We checked out the small menu at the Isla Parida Bar & Grill (for real) and decided on a cheeseburger and chicken nuggets. Yes, we are 6 years old. I don’t know, it just sounded good! Everyone else was eating whole fried fish, so I guess we looked a little out of place. Americans. Check. Eating American food. Of course.


Red hanging out off the beach.
Pangas that brought families and friends for a day of beach fiesta!
So interesting that things were in English. There were two other Gringos there and maybe a hundred Panamanians. Oh and a French family.
The Bar and Grill was colorful.
The restaurant.
I spy Red Rover.
El capitan!
Waiting for lunch!
The cool painting on the building!
An adjacent island in the bay with more revelers!
Red hanging out.
Fishing boats anchored nearby, waiting to start their work. Love the colors!

After stuffing our faces and waving goodbye to our new friends we dinghied around the bay and then loaded back up on Red Rover. We had stopped at Isla Parida in order to time our entry into Boca Chica, which involved weaving through islands and reefs. The charts in Panama offer little detail and information. Thankfully though, we had a few secret weapons. First, the SV Sarana digital guidebook that included soundings and specific details for all  of the reefs. And second, a tool that the Panama Posse and fellow cruiser Scott on SV Animal Cracker introduced us to – Open CPN. Open CPN is a PC-based free chart plotting software that allows the use of satellite charts. The Panama Posse provides a free download of a myriad of satellite charts that other Posse members have snipped and created for anchorages, islands and passages. To say this is incredibly useful and helpful is the understatement of the century. Being able to actively see where you are on a satellite image, and to combine this with carefully understood depths from your sounder, allows you to safely enter anchorages that our main charts offer skimpy information (and often incorrect information) about.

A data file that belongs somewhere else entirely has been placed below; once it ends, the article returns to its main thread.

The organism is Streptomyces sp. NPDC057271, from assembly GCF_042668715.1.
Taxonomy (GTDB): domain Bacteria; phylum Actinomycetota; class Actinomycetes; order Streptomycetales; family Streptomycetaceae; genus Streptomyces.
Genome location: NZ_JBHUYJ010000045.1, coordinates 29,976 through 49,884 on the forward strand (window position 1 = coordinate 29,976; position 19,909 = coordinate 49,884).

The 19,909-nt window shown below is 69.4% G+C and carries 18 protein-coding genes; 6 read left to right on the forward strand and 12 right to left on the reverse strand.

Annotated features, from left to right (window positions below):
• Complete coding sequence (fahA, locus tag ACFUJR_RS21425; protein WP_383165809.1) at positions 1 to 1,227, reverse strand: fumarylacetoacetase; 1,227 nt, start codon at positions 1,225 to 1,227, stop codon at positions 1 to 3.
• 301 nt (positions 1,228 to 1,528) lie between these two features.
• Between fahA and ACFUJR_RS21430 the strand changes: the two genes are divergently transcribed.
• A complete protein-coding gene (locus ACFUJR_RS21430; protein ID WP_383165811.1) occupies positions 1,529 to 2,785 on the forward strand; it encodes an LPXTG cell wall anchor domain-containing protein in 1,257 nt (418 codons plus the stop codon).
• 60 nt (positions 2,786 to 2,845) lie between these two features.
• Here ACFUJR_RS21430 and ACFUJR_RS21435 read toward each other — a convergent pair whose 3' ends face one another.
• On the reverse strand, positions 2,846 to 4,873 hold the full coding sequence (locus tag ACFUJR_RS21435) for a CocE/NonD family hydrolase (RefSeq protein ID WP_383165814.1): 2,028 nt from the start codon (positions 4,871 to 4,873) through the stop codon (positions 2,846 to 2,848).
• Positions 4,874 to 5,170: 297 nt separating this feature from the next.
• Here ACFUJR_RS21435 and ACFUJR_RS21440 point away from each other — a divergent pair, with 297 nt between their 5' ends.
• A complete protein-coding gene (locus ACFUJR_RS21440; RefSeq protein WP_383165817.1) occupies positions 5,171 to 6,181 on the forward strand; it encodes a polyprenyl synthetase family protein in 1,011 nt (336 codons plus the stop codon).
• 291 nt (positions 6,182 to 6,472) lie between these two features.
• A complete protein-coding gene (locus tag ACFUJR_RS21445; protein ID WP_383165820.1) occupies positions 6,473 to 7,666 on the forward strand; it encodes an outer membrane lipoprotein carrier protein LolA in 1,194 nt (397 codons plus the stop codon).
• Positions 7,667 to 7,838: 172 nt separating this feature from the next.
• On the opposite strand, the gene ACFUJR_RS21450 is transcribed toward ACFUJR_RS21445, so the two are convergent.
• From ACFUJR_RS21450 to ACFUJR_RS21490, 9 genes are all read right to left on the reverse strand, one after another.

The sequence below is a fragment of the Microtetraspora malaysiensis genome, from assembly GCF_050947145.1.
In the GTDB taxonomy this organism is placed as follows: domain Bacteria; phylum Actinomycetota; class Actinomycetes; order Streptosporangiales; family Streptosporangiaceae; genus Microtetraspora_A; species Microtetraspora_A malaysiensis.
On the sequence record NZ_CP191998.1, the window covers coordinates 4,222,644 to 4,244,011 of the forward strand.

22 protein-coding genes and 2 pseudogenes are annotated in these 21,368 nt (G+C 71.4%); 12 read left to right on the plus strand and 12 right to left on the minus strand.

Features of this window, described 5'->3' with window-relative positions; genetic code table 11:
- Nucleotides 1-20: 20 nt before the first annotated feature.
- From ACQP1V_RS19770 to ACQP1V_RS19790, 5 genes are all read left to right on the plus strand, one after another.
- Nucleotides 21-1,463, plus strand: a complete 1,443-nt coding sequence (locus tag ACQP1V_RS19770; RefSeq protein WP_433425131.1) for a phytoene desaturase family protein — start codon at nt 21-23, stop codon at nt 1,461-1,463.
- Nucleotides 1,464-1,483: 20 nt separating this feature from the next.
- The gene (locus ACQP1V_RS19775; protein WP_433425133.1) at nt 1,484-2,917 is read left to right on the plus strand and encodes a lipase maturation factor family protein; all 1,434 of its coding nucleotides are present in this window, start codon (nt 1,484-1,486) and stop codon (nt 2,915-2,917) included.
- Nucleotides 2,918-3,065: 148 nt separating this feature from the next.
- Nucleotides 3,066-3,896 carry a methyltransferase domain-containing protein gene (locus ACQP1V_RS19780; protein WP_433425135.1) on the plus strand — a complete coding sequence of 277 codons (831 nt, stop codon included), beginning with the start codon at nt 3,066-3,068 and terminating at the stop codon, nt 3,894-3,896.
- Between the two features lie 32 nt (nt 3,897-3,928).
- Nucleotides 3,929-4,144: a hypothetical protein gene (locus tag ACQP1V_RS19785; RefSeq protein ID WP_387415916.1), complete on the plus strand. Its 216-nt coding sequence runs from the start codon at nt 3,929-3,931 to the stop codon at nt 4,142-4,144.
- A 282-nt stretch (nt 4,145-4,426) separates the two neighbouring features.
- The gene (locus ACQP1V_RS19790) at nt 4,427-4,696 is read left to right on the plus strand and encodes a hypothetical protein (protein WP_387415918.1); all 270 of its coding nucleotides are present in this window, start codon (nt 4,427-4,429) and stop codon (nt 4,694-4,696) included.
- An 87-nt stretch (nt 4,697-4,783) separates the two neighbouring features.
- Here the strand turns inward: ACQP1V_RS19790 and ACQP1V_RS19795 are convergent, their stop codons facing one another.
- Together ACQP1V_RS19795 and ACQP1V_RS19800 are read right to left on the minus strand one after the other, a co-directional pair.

While this photo is actually from Las Perlas, you can see all of the tablets with Open CPN and Navionics sonar charts in addition to our chartplotter, radar overlay, depth sounder graphics and more.
Open CPN on the left (does not work on Apple products) and Navionics sonar charts on the iPad, which are different from the Navionics charts we use via TimeZero (note we have multiple different kinds of base charts – Navionics is just one).
What the chart plotter showed – the orange is the radar overlay. Not a ton of information, and really, that is because there just aren’t a ton of boaters here!
Beautiful homes coming into Boca Chica.
A scenic drive coming into Boca Chica!
Now there’s an interesting vessel, passing in the channel.
The route into Boca Chica from the SV Sarana guide.
One Life anchored. This was before the dancing began.